We had quite the storm the other night. Thunder, lightning and fierce winds. I could hear twigs snapping and cans getting knocked over. With Rocket-man away it was easy for The Poodle to quickly find his way onto Rocket-man’s side of the bed. Poodle was shaking and panting with fear as thunder loudly rolled through the heavens. I covered him with the blanket, packing it tightly around him, and tried to get back to sleep.
At first light I walked out onto the back patio to survey the after-effects of the storm. Fallen tree branches littered the yard and leafy debris made for quite a mess on the patios.
I know I’m gonna raise eyebrows, but I have a confession: I’m not a fan of trees. Sometimes, I even hate them.
Well…not all trees.
I love Aspen trees and River Birch. Crepe Myrtle too. But the Aspen tree is my favorite tree. There is nothing more spectacular than seeing their fall colors of bright gold, strikingly breathtaking against a Colorado blue sky. And, though some folks say Aspen leaves ‘quake’ and others say they ‘tremble’ even in the slightest breeze, I prefer to think the leaves are dancing with joy…so aware they are of their magnificent beauty.
Of course, there are no Aspen trees in this here “middle earth.” They thrive in colder climates; in the northern part of the U.S. In my humble opinion, the trees on Little Mountain are ugly. I think most of my neighbors would disagree with me. That’s perfectly alright. Most of them are upset that the developer keeps tearing trees down on lots in preparation of building more houses. Me? I’m almost thrilled. Most of these trees are tall, skinny with sadly thin trunks and often quite scraggly looking. So many of the them are barely rooted in the soil because of all the rock. Around my yard and in the neighborhood there are just too many of these sickly looking trees to find a measure of beauty in them. And, when a little wind whips up, there are tree carcasses to step over or drive around when all is done.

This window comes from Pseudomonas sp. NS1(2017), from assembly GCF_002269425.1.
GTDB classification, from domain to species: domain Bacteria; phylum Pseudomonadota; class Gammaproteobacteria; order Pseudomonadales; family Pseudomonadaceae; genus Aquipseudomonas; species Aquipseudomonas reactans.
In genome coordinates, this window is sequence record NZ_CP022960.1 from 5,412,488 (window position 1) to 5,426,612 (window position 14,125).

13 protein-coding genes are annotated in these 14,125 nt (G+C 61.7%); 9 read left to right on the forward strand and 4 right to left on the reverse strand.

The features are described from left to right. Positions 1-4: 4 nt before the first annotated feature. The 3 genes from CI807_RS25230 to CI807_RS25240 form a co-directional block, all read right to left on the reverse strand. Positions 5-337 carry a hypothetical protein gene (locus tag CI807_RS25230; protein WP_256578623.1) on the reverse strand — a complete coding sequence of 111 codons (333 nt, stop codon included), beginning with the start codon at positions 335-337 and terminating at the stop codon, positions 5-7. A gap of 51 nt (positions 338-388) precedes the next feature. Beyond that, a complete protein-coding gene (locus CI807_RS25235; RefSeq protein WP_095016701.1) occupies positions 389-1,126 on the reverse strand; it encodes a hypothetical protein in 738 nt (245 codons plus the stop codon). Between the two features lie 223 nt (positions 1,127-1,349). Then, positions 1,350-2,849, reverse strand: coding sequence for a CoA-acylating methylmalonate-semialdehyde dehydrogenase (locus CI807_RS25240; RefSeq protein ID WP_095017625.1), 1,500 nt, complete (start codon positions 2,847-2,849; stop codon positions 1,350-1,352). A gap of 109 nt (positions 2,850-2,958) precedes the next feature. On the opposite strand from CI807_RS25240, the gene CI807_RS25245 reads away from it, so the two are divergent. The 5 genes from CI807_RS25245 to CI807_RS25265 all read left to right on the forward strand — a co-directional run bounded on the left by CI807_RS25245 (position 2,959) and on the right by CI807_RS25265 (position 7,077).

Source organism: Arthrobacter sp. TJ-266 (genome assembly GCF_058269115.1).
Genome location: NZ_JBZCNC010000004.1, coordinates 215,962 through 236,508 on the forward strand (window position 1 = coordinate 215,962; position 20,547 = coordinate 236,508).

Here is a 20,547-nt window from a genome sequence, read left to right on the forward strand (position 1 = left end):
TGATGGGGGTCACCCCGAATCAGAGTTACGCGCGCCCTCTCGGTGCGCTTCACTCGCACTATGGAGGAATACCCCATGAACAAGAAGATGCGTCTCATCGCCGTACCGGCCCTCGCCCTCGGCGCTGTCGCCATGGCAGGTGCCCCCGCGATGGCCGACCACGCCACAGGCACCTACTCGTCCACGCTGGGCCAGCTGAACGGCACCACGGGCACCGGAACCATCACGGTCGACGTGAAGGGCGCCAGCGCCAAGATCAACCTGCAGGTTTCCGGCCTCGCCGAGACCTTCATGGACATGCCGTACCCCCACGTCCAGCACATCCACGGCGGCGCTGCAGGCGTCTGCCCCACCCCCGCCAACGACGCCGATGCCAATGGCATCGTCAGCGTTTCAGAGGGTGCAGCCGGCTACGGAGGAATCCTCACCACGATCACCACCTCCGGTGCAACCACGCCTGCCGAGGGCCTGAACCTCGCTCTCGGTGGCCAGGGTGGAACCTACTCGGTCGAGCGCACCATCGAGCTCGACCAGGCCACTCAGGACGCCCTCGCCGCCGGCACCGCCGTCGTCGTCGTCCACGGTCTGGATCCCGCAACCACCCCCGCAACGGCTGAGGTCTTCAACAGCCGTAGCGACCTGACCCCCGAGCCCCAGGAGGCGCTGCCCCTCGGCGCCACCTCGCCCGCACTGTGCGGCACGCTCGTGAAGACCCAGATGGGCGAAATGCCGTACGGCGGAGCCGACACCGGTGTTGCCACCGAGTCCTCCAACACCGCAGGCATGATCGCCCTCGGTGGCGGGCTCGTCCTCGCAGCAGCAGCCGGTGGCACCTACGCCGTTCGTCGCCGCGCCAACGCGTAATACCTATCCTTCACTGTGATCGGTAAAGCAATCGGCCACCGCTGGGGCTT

Two and a half years ago when we moved into our lovely abode we had to have sixteen trees taken down. Before you call me a tree murderer, understand that most of the trees were quite dead—or on the brink— and others precariously close to the house where they could cause a great deal of damage in the event of a storm. Even the “little” ones that send The Poodle running for cover.
But the real reason I hate these trees? Fear. Yep….I have tree fear to add to my list!
It may seem irrational to some…but to me, it is a rational fear based on experience.
I was in my teens when our family lost a good friend to a tree. It happened when we lived in Colorado. After a spring snow that left a good eight inches or so on the ground our friend went out to shovel snow from the sidewalk in front of his home. A tree branch broke under the weight of wet snow, landing on top of his head. He was dead in an instant and so too, in essence, was the wife he left behind that terrible day; she never recovered from losing her soul mate and their family was left forever as broken as that tree.
Years later we saw the effects of a downed tree on our neighbors house after a freak late summer storm. Luckily, no one was injured but there would be thousands of dollars of damage to contend with.
And, just a couple of years ago, I witnessed a near-fatal accident involving a palm tree in Hawaii. A group of us were sightseeing in downtown Honolulu. It was a typically windy day and I remember feeling very uncomfortable being surrounded by so many tall, slim, palm trees swaying back and forth in the strong wind. Sure enough, just as our group was getting ready to enter the Honolulu Museum of Art we heard a loud crash. Turning towards the sound, we saw that a very tall palm tree on the premises of the museum had fallen over, crashing down on a car that was in moving traffic in front of the museum. It completely crushed the roof of the car, trapping the driver inside. We all went rushing to the driver’s aide. My stomach nearly hurled at the sight; broken glass and blood everywhere. Fortunately, emergency responders were on the scene within a matter of minutes and the driver survived. Still the image of that day remains and every time I see these trees on Little Mountain sway violently in the wind I cringe with fear. Naturally, my fear makes walking with The Poodle mighty unpleasant for me in windy conditions, particularly when I round the corner near my house and see a tree, perched high above, that is barely rooted…as if with one foot planted and the other ready to sprint forward…and down off the mountain.
“That tree is a recipe for disaster,” I tell Rocket-man in that anxious voice he knows so well…the one usually reserved for insects in the house. We were out on an afternoon walk with The Poodle. ” We must walk on the other side of the street.”
He complies. He knows my fear. He knows most all of my fears.
I’m lucky that he does not call me irrational; he doesn’t berate or make fun of me. I’ve experienced a lot of that in my lifetime. He simply quietly takes hold of my hand and guides me gently away from the source of my fear.
My thought in that moment? Sure…. my Rocket-man does not write me poetry…nor letters of love…and, he is away too often and he can be so stubborn that it makes my head pop. But, when he is around, he does everything in his power to make me feel safe in a world that is anything but.
That’s my bliss. 🙂